The men worked furiously under the anxious eye of Captain David Mason, Engineer to the Committee of Public Safety. Mason, who had collected the cannon and was supervising their conversion for field use, was a man of varied talents. In regular life he was a carriage gilder and finisher—a japanner—and on occasion, a portrait painter. He was also highly regarded as a man of science and had made rather a good thing of his lectures on “the new electrical fire” (admission: one pistareen). Benjamin Franklin was an old acquaintance, and Mason’s experiments with electricity had been commended by the great man. Mason had also given time to the study of explosives. This knowledge, as well as his ingenuity in constructing all sorts of mechanical devices, had won him the appointment with the committee.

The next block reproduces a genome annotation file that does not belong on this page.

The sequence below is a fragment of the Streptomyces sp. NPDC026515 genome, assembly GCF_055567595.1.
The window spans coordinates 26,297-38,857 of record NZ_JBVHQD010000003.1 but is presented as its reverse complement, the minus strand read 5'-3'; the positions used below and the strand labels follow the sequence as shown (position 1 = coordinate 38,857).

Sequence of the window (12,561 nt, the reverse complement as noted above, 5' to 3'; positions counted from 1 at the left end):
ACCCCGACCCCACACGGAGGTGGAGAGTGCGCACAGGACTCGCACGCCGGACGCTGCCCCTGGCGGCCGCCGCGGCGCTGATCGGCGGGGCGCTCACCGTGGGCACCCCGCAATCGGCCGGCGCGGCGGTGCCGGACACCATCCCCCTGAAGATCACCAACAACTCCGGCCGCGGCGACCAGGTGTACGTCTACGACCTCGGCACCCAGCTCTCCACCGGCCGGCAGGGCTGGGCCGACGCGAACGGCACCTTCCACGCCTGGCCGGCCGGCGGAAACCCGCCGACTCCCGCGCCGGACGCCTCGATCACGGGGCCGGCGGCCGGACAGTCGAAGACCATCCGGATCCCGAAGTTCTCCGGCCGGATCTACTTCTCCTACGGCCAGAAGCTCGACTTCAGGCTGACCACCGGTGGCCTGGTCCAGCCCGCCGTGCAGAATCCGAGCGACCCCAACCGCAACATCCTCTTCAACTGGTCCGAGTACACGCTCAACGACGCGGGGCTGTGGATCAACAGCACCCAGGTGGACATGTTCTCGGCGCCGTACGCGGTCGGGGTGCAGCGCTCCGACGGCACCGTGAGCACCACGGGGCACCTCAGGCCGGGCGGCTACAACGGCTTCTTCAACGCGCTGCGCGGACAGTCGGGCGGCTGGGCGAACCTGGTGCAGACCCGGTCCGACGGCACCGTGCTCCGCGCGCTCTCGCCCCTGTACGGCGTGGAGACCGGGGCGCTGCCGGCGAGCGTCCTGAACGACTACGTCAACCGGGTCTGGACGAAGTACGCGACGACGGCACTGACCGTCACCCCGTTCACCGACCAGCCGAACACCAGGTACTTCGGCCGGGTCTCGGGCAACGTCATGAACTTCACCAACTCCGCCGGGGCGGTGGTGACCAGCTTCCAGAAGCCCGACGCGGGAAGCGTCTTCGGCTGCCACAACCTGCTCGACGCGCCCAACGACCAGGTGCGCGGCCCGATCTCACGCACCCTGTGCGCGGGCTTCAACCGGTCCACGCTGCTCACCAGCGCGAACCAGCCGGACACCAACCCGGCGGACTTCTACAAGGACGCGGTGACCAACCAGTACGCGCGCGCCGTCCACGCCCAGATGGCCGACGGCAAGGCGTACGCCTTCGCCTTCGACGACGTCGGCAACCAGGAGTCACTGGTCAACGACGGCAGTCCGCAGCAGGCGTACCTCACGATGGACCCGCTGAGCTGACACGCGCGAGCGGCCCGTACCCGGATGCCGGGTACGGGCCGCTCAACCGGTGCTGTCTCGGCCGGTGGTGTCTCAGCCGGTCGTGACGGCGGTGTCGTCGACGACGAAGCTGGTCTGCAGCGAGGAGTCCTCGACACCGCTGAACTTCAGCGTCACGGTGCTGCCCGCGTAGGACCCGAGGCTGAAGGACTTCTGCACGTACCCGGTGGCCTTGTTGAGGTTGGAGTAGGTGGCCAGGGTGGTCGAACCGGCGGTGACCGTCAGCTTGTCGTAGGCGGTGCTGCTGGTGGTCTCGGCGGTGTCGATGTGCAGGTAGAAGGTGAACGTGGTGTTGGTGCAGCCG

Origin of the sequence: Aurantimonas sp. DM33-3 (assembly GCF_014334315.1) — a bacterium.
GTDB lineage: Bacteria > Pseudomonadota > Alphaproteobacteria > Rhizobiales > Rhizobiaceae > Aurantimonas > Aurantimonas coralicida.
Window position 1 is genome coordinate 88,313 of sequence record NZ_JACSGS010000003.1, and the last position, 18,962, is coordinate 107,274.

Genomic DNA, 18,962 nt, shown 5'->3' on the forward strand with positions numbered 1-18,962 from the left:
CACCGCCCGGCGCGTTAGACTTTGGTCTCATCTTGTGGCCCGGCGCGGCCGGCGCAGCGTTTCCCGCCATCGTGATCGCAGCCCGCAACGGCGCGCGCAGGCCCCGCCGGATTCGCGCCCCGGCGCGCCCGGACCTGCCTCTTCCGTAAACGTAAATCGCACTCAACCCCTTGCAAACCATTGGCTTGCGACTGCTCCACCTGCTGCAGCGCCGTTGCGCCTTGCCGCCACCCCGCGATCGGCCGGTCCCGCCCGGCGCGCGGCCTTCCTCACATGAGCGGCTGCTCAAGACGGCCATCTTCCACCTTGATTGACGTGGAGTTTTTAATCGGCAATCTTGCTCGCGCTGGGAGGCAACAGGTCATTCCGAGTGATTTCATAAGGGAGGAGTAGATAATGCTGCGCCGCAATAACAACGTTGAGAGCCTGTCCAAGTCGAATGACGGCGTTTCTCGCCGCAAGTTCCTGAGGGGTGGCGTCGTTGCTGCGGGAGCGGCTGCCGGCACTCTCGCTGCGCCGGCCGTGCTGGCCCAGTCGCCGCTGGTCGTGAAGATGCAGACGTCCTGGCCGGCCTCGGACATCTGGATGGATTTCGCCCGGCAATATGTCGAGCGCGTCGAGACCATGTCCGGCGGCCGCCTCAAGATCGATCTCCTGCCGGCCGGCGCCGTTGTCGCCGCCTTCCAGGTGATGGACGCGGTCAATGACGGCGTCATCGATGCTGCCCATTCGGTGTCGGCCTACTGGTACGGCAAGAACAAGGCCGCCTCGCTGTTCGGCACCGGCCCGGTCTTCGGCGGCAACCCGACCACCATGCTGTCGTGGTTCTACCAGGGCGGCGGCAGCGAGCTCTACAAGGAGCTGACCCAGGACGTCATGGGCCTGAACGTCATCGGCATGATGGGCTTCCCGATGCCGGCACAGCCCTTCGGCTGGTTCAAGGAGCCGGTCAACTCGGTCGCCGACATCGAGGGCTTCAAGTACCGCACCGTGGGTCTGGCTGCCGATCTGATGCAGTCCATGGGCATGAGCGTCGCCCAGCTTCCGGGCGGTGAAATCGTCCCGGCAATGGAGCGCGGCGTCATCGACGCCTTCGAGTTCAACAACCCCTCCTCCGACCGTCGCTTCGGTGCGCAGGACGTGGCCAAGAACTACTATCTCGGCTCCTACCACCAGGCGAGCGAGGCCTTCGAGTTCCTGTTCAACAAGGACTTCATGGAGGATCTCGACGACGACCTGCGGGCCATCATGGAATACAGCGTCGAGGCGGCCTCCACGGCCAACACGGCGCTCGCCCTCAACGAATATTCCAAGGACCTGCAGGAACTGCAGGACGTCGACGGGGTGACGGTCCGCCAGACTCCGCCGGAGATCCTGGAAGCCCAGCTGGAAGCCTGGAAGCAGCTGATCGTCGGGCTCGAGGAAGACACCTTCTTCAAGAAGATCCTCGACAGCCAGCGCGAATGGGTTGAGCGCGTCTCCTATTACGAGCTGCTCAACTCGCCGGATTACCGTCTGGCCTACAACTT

Present at the forge with Mason and its owner, Captain Foster, was another important Salemite, the Honorable Richard Derby. A member of the Provincial Congress, Derby was Salem's richest shipowner: in fact he had already laid the foundations of America’s first really great fortune. But it was not Derby's wealth alone that commanded general respect; he had a reputation for courage. During the Seven Years’ War, when French privateers began to harass American shipping, Derby had defiantly mounted cannon on all his vessels, even small schooners, and literally fought his way from market to market in the West Indies. Thus it seemed perfectly natural that he should command the defense of the forge—all the more so since eight of the nineteen cannon had been removed from his own ships and loaned to the Provincial Congress.